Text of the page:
NEW YORK (FOX 5 NY) - The Food and Drug Administration has approved a new treatment for Attention Deficit Hyperactivity Disorder in children ages 7-12 who are not currently taking prescription ADHD medication.
A cell-phone size device sends low-level electrical stimulation to the branches of the trigeminal nerve, which sends therapeutic signals to the parts of the brain thought to be involved in ADHD, according to the FDA.
The FDA granted marketing authorization of the prescription-only device, called the Monarch external Trigeminal Nerve Stimulation (eTNS) System to NeuroSigma.
It could take up to four weeks before improvements are noticed.
Children with ADHD often have difficulty staying focused and paying attention, difficulty controlling behavior and very high levels of activity.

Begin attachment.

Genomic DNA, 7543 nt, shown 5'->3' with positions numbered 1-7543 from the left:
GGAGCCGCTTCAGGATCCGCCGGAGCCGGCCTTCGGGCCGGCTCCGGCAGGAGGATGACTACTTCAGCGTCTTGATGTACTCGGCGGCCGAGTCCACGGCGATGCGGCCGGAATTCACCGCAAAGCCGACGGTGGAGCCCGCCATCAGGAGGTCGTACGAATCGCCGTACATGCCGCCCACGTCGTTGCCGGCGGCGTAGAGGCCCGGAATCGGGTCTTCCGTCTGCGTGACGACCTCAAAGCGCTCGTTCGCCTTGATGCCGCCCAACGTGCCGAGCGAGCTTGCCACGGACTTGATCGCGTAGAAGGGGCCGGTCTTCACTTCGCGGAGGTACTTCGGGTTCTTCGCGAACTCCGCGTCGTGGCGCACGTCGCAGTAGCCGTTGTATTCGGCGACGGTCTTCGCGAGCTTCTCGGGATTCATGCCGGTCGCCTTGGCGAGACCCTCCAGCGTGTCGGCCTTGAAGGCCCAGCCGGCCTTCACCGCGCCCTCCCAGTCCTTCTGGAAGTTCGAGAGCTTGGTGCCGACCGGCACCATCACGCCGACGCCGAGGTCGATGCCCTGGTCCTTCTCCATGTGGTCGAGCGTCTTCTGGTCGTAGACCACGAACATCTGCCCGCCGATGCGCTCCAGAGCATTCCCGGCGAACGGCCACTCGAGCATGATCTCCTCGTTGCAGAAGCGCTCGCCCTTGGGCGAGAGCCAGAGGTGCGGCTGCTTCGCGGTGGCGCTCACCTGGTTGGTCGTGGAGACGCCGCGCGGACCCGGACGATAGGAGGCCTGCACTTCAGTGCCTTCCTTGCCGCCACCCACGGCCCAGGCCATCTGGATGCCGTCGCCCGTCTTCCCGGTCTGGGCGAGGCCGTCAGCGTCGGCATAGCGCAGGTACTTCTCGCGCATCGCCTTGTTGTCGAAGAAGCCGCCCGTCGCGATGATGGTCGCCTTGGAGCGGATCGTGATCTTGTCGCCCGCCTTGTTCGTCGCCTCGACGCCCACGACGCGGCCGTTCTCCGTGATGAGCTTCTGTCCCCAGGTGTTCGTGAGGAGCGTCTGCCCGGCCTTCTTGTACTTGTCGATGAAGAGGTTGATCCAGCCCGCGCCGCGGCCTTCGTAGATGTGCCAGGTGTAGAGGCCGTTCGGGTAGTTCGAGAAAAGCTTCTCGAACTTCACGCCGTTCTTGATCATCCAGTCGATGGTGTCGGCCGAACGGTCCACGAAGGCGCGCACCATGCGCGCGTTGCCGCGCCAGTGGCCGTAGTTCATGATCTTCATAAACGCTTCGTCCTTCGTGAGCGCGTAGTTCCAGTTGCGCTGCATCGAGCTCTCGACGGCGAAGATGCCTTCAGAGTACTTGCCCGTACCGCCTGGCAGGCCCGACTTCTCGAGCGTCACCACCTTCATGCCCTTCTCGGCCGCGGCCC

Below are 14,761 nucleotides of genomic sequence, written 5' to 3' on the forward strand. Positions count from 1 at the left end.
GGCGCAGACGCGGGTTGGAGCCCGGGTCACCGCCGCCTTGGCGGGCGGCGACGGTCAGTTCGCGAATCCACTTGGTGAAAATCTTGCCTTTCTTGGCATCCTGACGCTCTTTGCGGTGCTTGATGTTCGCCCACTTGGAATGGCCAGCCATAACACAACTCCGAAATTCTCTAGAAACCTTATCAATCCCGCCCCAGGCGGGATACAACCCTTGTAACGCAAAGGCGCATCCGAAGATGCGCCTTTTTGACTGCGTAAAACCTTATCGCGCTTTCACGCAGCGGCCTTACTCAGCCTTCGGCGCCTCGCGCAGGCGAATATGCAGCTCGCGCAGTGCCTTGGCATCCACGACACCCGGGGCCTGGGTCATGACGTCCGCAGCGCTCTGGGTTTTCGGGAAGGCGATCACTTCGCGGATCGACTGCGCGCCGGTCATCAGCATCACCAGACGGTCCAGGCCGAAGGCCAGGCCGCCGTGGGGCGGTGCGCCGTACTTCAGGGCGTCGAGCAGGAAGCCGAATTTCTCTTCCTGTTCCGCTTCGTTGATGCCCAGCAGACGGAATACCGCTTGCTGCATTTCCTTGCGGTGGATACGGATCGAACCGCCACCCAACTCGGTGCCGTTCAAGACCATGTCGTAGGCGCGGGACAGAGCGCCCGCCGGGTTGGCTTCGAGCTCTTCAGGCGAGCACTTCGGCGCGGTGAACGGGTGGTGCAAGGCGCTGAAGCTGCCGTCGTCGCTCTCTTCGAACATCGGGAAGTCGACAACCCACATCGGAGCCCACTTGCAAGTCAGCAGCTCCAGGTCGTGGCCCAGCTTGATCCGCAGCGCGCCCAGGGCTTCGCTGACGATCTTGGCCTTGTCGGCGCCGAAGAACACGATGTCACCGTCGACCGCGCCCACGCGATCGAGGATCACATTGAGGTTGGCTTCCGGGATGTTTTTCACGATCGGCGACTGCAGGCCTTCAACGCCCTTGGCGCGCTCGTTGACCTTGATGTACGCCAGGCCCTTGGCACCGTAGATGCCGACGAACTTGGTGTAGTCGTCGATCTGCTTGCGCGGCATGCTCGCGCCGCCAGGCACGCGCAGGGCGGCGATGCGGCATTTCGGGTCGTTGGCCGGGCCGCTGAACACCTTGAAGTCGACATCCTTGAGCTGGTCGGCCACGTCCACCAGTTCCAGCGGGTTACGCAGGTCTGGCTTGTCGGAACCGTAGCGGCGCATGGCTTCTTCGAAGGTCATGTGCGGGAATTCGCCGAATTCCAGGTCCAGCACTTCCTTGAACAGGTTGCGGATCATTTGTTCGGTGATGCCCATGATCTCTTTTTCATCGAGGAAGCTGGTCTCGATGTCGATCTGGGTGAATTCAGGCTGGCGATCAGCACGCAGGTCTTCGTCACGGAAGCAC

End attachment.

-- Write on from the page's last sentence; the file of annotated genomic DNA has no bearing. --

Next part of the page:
“This new device offers a safe, non-drug option for treatment of ADHD in pediatric patients through the use of mild nerve stimulation, a first of its kind,” said Carlos Peña, Ph.D., director of the Division of Neurological and Physical Medicine Devices in the FDA’s Center for Devices and Radiological Health. “Today’s action reflects our deep commitment to working with device manufacturers to advance the development of pediatric medical devices so that children have access to innovative, safe and effective medical devices that meet their unique needs.”
The most common side effects observed with eTNS use were drowsiness, an increase in appetite, trouble sleeping, teeth clenching, headache and fatigue. No serious adverse events were associated with use of the device.
The company says the device should not be used in children under seven years of age.